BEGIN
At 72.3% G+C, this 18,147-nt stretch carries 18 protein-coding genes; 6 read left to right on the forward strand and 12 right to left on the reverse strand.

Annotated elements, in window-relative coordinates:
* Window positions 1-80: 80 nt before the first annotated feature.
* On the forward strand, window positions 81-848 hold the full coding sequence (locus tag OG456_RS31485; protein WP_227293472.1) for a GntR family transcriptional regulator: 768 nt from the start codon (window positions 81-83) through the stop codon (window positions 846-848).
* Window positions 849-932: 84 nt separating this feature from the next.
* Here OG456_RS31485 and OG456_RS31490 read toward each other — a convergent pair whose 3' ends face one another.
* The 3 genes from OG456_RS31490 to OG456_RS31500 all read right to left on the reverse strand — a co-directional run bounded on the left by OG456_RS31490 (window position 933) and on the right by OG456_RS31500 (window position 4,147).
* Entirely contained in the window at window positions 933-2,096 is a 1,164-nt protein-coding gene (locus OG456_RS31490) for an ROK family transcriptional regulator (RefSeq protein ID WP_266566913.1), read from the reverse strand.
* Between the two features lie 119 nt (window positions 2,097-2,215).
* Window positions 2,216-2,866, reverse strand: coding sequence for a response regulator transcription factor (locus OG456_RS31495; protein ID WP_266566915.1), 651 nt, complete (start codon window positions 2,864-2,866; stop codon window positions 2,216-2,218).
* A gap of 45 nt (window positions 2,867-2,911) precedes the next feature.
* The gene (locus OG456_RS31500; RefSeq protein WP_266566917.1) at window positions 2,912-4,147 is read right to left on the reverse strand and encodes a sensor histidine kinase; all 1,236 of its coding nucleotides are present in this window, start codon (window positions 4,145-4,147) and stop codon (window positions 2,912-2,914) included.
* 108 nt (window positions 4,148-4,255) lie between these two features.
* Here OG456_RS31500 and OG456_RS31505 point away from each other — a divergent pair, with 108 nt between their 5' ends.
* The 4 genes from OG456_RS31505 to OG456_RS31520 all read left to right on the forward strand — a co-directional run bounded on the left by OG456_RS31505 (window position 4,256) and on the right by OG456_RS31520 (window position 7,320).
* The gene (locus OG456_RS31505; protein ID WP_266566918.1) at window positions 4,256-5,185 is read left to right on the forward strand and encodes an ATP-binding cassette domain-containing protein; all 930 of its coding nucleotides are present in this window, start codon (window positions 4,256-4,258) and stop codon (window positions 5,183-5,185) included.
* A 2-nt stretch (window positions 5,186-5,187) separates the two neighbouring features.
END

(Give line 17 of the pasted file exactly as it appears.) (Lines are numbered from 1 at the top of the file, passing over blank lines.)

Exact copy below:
* A 2-nt stretch (window positions 5,186-5,187) separates the two neighbouring features.